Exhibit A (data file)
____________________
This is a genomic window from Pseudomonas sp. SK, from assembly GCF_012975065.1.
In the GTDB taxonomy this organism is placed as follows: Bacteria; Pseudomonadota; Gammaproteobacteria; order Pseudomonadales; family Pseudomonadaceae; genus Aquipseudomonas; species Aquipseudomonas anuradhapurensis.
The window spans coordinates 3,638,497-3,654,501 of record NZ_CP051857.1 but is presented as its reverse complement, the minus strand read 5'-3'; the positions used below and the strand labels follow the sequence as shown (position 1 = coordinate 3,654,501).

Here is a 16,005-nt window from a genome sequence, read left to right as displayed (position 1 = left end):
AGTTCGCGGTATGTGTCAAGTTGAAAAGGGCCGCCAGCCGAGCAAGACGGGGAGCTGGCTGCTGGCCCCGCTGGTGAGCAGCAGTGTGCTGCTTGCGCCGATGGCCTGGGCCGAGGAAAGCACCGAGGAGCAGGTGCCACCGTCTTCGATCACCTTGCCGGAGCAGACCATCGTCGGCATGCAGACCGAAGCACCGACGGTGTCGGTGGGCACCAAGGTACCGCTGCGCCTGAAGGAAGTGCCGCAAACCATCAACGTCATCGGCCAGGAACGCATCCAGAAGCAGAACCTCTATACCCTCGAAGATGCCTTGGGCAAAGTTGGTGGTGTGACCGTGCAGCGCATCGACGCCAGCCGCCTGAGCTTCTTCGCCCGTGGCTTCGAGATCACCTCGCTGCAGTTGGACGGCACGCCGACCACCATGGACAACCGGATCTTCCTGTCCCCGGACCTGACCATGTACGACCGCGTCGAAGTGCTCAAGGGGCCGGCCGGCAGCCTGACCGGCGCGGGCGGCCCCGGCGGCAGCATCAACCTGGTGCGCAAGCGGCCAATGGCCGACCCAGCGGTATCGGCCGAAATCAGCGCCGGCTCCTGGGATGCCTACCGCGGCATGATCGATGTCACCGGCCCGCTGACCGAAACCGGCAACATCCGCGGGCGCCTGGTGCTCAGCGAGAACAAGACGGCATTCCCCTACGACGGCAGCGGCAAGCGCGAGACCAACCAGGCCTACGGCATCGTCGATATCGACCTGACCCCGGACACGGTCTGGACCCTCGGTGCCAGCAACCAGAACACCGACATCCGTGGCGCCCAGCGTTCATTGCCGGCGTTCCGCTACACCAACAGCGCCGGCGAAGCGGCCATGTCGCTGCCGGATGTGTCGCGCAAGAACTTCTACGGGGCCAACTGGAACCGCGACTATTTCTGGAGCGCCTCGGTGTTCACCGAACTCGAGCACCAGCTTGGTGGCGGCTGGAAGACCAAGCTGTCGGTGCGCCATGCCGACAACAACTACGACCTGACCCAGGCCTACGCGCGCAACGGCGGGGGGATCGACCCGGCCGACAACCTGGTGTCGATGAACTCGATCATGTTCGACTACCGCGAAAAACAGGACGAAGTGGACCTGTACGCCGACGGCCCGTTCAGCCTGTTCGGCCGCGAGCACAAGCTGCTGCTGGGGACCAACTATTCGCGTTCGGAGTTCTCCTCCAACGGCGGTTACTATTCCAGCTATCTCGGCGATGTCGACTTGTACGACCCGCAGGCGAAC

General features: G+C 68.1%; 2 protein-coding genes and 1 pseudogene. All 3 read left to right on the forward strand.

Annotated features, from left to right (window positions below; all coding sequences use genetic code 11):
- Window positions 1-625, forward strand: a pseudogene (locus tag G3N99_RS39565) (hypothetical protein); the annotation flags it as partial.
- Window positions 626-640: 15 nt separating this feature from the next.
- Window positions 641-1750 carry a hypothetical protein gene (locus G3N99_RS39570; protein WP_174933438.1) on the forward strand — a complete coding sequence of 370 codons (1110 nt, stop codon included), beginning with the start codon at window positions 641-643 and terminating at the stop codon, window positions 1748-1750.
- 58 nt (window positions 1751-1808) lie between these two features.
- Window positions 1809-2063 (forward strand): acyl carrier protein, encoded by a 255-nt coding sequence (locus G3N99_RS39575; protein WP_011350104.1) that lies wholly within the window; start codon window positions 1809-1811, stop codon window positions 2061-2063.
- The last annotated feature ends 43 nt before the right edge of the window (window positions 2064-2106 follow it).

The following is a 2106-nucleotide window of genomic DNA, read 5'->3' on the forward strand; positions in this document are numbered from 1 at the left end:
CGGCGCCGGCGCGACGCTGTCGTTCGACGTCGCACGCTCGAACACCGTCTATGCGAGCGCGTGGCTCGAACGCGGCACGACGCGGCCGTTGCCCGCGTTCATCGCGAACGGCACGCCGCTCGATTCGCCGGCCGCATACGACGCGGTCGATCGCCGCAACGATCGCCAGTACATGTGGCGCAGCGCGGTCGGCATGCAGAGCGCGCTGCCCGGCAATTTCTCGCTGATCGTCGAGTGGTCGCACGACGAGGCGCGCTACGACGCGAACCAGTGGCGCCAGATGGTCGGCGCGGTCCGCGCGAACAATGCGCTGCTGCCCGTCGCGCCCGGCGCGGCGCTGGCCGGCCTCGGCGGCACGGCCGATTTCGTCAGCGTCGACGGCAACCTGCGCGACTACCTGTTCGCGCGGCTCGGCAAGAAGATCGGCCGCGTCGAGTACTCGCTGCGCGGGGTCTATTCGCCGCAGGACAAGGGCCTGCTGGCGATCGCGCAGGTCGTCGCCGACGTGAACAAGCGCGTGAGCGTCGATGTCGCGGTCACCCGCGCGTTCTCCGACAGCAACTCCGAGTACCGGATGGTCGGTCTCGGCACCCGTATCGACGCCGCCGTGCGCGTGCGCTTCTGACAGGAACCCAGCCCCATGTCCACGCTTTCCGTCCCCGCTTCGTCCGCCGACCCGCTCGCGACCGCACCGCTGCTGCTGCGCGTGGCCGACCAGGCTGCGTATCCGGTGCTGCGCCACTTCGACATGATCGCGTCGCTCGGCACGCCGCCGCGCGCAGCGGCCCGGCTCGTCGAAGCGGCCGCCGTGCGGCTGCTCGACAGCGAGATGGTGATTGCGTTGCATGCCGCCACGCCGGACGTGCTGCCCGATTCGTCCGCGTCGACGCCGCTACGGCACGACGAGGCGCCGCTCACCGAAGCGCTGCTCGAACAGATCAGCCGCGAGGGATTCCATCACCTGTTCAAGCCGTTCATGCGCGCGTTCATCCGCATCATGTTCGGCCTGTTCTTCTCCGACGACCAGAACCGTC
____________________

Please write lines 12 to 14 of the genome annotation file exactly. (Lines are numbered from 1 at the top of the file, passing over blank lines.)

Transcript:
- Window positions 1809-2063 (forward strand): acyl carrier protein, encoded by a 255-nt coding sequence (locus G3N99_RS39575; protein WP_011350104.1) that lies wholly within the window; start codon window positions 1809-1811, stop codon window positions 2061-2063.
- The last annotated feature ends 43 nt before the right edge of the window (window positions 2064-2106 follow it).

The following is a 2106-nucleotide window of genomic DNA, read 5'->3' on the forward strand; positions in this document are numbered from 1 at the left end: